Renfrew Ferry

The Renfrew pier and slipway, with the Ferry Inn and the preserved marine engines from the paddle tug Clyde of 1851.
One of the two Clydelink passenger ferries introduced in 2010
The second Clydelink passenger ferry introduced in 2010

The Renfrew Ferry is a passenger ferry service linking the north and south banks of the River Clyde in Scotland. The service, operated by Clydelink without subsidy, crosses between Renfrew and Yoker, close to Glasgow City Centre and the last Clyde crossing this far upstream.


Originally the service operated from King's Inch, further upstream on land which is now the site of the Braehead Shopping Centre, but moved around two hundred years ago to serve better the town of Renfrew. In the 1960s there were many other crossings operating close to the Renfrew Ferry, mainly serving the dominant shipyards of the Clyde. The Erskine, Whiteinch, Partick, Govan and Finnieston ferries have all stopped providing the services as bridges and tunnels replaced them, but the Renfrew Ferry, being at a point where both tunnelling and bridging are difficult, has survived. It is the last operational Clyde crossing this far upstream, and the closest to Glasgow City Centre.

The service was passenger-only until the car boom of the 1950s and 1960s, when it became a car ferry. With the opening of the Clyde Tunnel just two miles upstream, which allowed faster crossings, the car service ceased in May 1984.[1] Now, due to expanding car use, the tunnel and surrounding routes are themselves frequently congested. One of the old car ferries can still be seen moored on the Broomielaw, in the city centre of Glasgow, where it is a popular entertainment and nightspot, also called the Renfrew Ferry.[2][3]

Yoker Swan
Renfrew Rose mid-river

From 1984 until 2010 Strathclyde Partnership for Transport (SPT) operated two passenger-only boats, appropriately named the MV Renfrew Rose and Yoker Swan. In 2007, a study was started to see the feasibility of replacing the ferry with a bridge, which would allow 24-hour crossings.[4] It would be necessary for the bridge to have a large clearance or be able to open, due to shipbuilding and other river navigation upstream on the River Clyde. The study found that a replacement bridge would cost around fifteen million pounds.[5]

The Strathclyde Partnership for Transport service ended at the end of March 2010, as part of moves to save £2.5m from their budget. The ferry was making an annual loss of £430,000[6] and SPT was providing a £3 subsidy for every £1.20 fare paid by passengers. Trials took place to ensure a seamless transition to a private sector service without subsidy.[7] Five contenders included Scottish bus company Stagecoach Group, with an amphibious bus.[8] and Inverness-based Clyde River Taxis.[9] The successful company was Argyll-based Silvers Marine, operating as Clydelink, with a small, fast ferry.[10] They inaugurated their service using a William E. Munson Company aluminium vessel, capable of carrying 12 passengers.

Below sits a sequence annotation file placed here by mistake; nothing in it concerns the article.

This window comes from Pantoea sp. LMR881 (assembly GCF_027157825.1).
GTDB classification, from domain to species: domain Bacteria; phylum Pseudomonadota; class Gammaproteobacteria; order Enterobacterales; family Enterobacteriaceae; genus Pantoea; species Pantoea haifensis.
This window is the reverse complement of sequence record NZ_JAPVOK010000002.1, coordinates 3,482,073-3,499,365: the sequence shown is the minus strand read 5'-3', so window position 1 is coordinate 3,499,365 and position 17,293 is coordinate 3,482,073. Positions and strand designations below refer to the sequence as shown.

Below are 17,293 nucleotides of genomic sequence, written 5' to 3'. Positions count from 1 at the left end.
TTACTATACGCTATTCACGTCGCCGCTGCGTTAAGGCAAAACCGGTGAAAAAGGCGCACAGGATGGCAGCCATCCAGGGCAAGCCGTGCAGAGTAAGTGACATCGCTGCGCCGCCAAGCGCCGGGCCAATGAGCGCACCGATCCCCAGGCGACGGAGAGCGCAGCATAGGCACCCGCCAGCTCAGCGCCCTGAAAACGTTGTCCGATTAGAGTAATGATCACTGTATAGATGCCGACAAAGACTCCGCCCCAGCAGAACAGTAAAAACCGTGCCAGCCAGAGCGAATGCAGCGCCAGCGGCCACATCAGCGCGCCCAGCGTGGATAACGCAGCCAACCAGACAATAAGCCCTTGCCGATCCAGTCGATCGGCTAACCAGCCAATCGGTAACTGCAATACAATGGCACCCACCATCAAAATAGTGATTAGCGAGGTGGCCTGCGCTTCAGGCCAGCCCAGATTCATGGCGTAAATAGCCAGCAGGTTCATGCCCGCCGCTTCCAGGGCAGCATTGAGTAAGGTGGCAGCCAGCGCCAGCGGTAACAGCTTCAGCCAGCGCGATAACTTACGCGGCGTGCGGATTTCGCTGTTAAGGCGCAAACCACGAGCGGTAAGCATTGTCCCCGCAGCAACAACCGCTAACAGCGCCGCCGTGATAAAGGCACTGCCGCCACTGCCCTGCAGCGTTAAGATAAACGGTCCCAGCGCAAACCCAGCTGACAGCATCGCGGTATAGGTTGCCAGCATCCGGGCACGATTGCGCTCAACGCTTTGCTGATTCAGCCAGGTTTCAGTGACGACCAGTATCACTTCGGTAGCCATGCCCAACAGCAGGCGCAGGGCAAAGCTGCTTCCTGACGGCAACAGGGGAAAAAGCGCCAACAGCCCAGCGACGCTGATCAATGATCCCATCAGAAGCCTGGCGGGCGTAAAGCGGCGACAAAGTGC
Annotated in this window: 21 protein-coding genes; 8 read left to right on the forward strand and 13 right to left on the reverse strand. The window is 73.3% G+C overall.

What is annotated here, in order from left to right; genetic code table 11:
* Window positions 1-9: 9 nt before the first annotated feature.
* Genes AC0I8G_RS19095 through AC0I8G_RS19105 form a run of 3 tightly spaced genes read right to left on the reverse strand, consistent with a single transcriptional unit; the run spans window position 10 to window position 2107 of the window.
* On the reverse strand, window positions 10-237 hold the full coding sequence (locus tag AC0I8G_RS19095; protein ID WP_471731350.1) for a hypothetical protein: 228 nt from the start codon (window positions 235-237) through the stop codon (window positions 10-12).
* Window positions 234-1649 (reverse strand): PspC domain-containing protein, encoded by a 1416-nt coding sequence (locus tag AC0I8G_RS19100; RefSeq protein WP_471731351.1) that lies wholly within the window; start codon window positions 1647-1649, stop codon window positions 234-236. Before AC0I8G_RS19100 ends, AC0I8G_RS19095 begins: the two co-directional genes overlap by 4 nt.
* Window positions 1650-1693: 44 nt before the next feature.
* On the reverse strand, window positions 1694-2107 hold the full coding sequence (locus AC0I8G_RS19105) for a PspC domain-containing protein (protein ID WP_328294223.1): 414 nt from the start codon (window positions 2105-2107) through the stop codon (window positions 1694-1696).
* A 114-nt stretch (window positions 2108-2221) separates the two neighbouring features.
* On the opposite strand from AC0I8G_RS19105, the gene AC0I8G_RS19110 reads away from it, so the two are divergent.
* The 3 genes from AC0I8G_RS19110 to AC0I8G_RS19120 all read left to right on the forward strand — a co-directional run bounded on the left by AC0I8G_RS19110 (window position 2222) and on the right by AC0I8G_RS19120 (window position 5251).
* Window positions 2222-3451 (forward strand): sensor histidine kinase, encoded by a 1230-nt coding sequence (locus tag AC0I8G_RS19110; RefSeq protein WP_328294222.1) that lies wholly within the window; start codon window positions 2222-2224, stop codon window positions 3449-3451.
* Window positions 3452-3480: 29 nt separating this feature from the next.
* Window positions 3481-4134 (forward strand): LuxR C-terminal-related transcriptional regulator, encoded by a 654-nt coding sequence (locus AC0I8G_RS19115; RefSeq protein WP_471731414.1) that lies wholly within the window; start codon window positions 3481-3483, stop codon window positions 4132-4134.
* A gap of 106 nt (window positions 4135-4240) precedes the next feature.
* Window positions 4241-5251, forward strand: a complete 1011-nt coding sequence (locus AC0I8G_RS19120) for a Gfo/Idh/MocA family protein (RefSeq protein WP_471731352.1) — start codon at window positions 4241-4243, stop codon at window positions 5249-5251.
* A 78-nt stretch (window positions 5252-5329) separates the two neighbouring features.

The Renfrew Ferry figured prominently in the trial of Peter Manuel, with the ferryman as a key witness.


The crossing, between the area of Yoker in Glasgow and the town of Renfrew in Renfrewshire, is only 200 metres, with graded slipways on each side. The service operates between 6.30 am and 9.30 pm, being on-demand at peak times and half-hourly at other times. The company plan to extend the service to Braehead.[11]

The SPT Renfrew Rose leaving Yoker, seen from PS Waverley in 2009.

The Renfrew Ferry was a dedicated bus terminus on the southern side. In recent years, the opening of Braehead Shopping Centre has seen most services divert via Ferry Village to Braehead Bus Station, and few services now stop at the ferry slipway, most stopping some 200m away. Services from FirstGroup and Arriva are operated to Paisley, Govan, Renfrew, Glasgow, and Glasgow Airport.

The northern side is located near Dumbarton Road, which is a major bus artery with numerous services. These are operated to destinations such as Helensburgh, Clydebank, Anniesland, Partick and Balloch.

The large volume of onward transport available highlights that it serves a much larger area than just the immediate population around the ferry, and is an important public transport link in the west of the Greater Glasgow conurbation.

Coordinates: 55°53′12″N 4°22′52″W / 55.88667°N 4.38111°W / 55.88667; -4.38111


  1. "Renfrew – Yoker ferry to stay". Secret Scotland. 10 October 2008. Retrieved 14 March 2010.
  2. "The History of the Ferry". The Ferry. Retrieved 8 October 2010.
  3. "Renfrew Ferry". Strathclyde Partnership for Transport. Retrieved 4 April 2010.
  4. "Final Voyage for Renfrew Ferry". Paisley Daily Express. 3 October 2007.
  5. "Renfrew Ferry has a Future". Cruising Monthly News Archive 2008. 6 September 2008. Archived from the original on 8 December 2008. Retrieved 6 April 2010.
  6. "Clyde ferry route to end in March". BBC News. 22 January 2010.
  7. "SPT working hard to secure Ferry replacement". Strathclyde Partnership for Transport. 12 March 2010. Retrieved 12 March 2010.
  8. David Taylor (5 February 2010). "Renfrew Ferry to be replaced by £700k amphibious bus". Daily Record. Retrieved 14 March 2010.
  9. "Small boat chosen to take over Renfrew ferry service". BBC News. 19 March 2010. Retrieved 4 April 2010.
  10. "Clydelink". Clydelink. Retrieved 14 March 2010.
  11. Vivienne Nicoll (20 March 2010). "Renfrew Ferry service saved as new operator takes helm". The Herald. Retrieved 4 April 2010.
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